Arctic Tale (documentary)

When I reviewed “Happy Feet” last fall, a few readers expressed dismay that I had failed to warn them of the movie’s environmental message. “Boo hoo!” they sobbed, like the big whiny babies they were. “I wanted to see a movie that didn’t have any messages, and then I accidentally saw one that did! And even worse, I disagreed with the message! BOO HOO HOO!”

I was perplexed, and continue to be perplexed, by the mindset that follows this line of reasoning: “I don’t believe in global warming. Therefore, anything that promotes conservation of the environment is nothing more than liberal propaganda, and I will ignore it, and I will not let myself enjoy any entertainment that mentions it.” You can refuse to acknowledge global warming if you want to, but even if you think it’s bunk, isn’t it still a good idea to take care of the Earth? How could “be nice to animals and try not to ruin the places where they live” be an unacceptable message?

The words “global warming” do not appear in “Arctic Tale,” and concerns about the human influence on the rapidly changing environment up north don’t appear until very late in the film. But they are there, and yes, if you hate the liberal lie-mongers who spout “global warming” nonsense then yes, you will hate this movie. Al Gore’s daughter co-wrote it, for crying out loud! AREN’T YOU ENRAGED JUST HEARING ABOUT IT?!!

If you take your kids to see it, there is a strong chance they will come out of it wanting to take better care of the Earth, to use less electricity, and to recycle. I can see why you wouldn’t want your children exposed to ideas like those.

It’s produced by National Geographic and has the look and feel of the National Geographic nature specials we used to love watching on TV. Through some truly amazing and beautiful photography, and aided (or hindered) by Queen Latifah’s narration, we follow a young polar bear and walrus through the first several years of their lives. We call the bear Nanu, and the walrus Seela. Nobody else gets names, not even Nanu’s twin brother. If you’re not one of the two stars, you go nameless. These animals need better agents.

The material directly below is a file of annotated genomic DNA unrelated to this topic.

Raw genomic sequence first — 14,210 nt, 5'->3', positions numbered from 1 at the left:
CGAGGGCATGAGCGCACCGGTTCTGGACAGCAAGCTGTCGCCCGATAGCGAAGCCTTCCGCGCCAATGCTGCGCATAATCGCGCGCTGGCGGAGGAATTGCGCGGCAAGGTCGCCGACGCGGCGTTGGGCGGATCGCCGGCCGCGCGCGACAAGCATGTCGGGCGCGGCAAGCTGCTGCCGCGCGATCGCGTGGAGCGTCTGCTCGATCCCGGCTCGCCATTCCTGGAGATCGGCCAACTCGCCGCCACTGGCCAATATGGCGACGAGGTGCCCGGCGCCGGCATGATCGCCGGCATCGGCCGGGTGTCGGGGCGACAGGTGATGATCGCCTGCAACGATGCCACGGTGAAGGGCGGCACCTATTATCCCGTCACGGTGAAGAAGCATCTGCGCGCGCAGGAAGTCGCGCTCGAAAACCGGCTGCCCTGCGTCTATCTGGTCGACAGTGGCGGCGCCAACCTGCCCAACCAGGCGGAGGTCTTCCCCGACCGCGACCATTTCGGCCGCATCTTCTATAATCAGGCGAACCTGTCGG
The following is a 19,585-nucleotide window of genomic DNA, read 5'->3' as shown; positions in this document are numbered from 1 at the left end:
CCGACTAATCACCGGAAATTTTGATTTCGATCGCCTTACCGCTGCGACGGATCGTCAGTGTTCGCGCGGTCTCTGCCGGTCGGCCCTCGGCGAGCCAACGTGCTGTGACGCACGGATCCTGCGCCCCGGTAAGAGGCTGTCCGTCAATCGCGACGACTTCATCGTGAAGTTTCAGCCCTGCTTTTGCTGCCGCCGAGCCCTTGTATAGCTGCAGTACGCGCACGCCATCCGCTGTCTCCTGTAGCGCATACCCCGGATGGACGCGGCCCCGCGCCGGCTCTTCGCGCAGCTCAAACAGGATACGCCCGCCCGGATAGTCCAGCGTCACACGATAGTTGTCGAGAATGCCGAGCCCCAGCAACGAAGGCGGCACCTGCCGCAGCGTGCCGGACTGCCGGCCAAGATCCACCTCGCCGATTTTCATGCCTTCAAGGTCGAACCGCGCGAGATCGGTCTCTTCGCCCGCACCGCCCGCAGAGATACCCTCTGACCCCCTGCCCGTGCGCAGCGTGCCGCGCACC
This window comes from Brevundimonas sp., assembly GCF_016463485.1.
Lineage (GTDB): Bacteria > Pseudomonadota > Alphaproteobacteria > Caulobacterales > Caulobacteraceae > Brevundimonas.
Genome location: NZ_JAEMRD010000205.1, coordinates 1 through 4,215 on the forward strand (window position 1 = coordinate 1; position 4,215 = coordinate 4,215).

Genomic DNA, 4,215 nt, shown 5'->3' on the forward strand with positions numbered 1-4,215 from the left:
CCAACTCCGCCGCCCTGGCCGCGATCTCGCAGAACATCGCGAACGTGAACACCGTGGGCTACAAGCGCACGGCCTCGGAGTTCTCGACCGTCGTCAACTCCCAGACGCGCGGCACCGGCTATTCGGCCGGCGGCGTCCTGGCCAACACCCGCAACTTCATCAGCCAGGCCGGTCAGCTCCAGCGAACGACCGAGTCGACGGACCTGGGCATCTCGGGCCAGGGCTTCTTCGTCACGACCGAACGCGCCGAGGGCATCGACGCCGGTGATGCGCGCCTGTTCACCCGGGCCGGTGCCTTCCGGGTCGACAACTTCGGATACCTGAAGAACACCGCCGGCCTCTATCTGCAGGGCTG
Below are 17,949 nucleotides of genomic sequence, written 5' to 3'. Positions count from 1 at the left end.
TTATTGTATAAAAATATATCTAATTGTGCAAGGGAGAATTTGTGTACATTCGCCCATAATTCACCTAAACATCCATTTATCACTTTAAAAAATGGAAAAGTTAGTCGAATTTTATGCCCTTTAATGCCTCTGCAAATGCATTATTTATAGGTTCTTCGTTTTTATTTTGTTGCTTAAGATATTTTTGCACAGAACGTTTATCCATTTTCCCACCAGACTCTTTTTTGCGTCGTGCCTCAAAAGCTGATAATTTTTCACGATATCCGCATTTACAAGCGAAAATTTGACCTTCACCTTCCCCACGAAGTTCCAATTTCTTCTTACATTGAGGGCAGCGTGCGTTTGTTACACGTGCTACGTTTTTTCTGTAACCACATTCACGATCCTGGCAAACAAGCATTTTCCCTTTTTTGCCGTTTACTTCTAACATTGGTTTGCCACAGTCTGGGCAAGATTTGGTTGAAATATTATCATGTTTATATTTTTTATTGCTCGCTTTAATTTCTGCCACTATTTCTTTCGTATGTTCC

The plight our adorable pals face is a diminishing quantity of ice from one year to the next. (The film was shot over the course of 15 years.) The bears do their best hunting when the ice is solid and thick, and the walruses need ice floes to live on. Less ice means scarcer food for everyone.

But that doesn’t mean Queen Latifah can’t crack an awful lot of lame jokes! For example, did you know that walruses whiskers serve a purpose? It’s true: “Those sweet ‘staches aren’t just for style!” Latifah declares. When Nanu’s nameless brother tumbles backward into a small cave, she says, “Hole in one!” And the walruses? “When one gets hungry, the whole herd does. That’s just how they roll!” PLEASE KILL ME NOW.

The animals are almost certainly anthropomorphized much more than is realistic, with emotions and feelings ascribed to them that they cannot possibly be having. I’m a little disturbed, too, that while the issue of walrus sex is handled very discreetly, the issue of walrus flatulence is put right out in the open for all the world to hear.

All that said, and regardless of your political ideology, the footage captured by directors Adam Ravetch and Sarah Robertson is spectacular. Animals are fascinating to watch in their natural habitats, and it’s not often I find myself in the arctic to see them firsthand. I’m willing to overlook some lowest-common-denominator idiocy in favor of some well-produced nature photography.

B- (1 hr., 25 min.; G, with some discreet but unmistakable references to death.)